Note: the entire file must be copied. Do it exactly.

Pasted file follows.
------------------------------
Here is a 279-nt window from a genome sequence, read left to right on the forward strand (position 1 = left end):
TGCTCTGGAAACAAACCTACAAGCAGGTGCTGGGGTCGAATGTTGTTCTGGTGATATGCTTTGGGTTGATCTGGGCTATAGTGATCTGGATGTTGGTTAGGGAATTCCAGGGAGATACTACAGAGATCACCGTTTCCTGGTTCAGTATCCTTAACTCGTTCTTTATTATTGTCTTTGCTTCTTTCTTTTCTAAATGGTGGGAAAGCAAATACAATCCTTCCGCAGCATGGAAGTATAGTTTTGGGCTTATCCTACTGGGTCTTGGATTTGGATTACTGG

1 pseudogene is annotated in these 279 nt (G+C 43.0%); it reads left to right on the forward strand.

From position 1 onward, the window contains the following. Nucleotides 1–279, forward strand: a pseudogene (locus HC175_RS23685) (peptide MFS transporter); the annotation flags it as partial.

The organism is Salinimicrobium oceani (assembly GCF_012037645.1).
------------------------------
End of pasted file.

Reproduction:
Here is a 279-nt window from a genome sequence, read left to right on the forward strand (position 1 = left end):
TGCTCTGGAAACAAACCTACAAGCAGGTGCTGGGGTCGAATGTTGTTCTGGTGATATGCTTTGGGTTGATCTGGGCTATAGTGATCTGGATGTTGGTTAGGGAATTCCAGGGAGATACTACAGAGATCACCGTTTCCTGGTTCAGTATCCTTAACTCGTTCTTTATTATTGTCTTTGCTTCTTTCTTTTCTAAATGGTGGGAAAGCAAATACAATCCTTCCGCAGCATGGAAGTATAGTTTTGGGCTTATCCTACTGGGTCTTGGATTTGGATTACTGG

1 pseudogene is annotated in these 279 nt (G+C 43.0%); it reads left to right on the forward strand.

From position 1 onward, the window contains the following. Nucleotides 1–279, forward strand: a pseudogene (locus HC175_RS23685) (peptide MFS transporter); the annotation flags it as partial.

The organism is Salinimicrobium oceani (assembly GCF_012037645.1).